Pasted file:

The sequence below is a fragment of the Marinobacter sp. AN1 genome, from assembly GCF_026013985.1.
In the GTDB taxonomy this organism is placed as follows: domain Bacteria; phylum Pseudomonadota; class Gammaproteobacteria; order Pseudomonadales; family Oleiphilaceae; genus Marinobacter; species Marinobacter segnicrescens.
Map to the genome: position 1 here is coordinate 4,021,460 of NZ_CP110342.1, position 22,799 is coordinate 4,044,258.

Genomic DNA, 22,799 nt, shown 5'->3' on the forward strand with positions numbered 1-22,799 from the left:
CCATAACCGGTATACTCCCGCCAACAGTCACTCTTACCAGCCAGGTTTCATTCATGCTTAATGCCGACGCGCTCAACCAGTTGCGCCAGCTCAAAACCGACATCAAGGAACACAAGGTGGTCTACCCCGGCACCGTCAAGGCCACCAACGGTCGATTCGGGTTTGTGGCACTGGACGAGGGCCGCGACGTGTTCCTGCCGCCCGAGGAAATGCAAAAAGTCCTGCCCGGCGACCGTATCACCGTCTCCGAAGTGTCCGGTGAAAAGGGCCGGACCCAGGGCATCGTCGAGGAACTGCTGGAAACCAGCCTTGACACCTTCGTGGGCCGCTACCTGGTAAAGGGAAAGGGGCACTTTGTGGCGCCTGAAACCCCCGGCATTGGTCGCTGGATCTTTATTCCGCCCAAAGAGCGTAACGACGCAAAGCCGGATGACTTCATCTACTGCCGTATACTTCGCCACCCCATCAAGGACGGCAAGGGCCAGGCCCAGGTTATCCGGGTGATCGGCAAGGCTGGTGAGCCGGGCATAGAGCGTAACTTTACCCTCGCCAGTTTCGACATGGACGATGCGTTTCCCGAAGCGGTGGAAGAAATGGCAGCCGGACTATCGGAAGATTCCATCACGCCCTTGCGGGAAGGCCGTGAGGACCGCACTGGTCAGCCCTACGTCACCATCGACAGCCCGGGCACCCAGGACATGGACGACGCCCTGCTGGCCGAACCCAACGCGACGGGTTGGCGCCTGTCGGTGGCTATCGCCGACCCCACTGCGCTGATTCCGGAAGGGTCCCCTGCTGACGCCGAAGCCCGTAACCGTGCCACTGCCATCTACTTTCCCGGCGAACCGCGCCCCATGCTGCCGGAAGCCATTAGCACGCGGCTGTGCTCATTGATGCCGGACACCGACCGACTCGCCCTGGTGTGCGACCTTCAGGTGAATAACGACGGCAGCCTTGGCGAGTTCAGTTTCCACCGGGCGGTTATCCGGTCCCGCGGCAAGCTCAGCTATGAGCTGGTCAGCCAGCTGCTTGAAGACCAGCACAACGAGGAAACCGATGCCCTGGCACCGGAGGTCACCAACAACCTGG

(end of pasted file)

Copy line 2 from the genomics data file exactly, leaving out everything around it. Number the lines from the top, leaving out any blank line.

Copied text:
In the GTDB taxonomy this organism is placed as follows: domain Bacteria; phylum Pseudomonadota; class Gammaproteobacteria; order Pseudomonadales; family Oleiphilaceae; genus Marinobacter; species Marinobacter segnicrescens.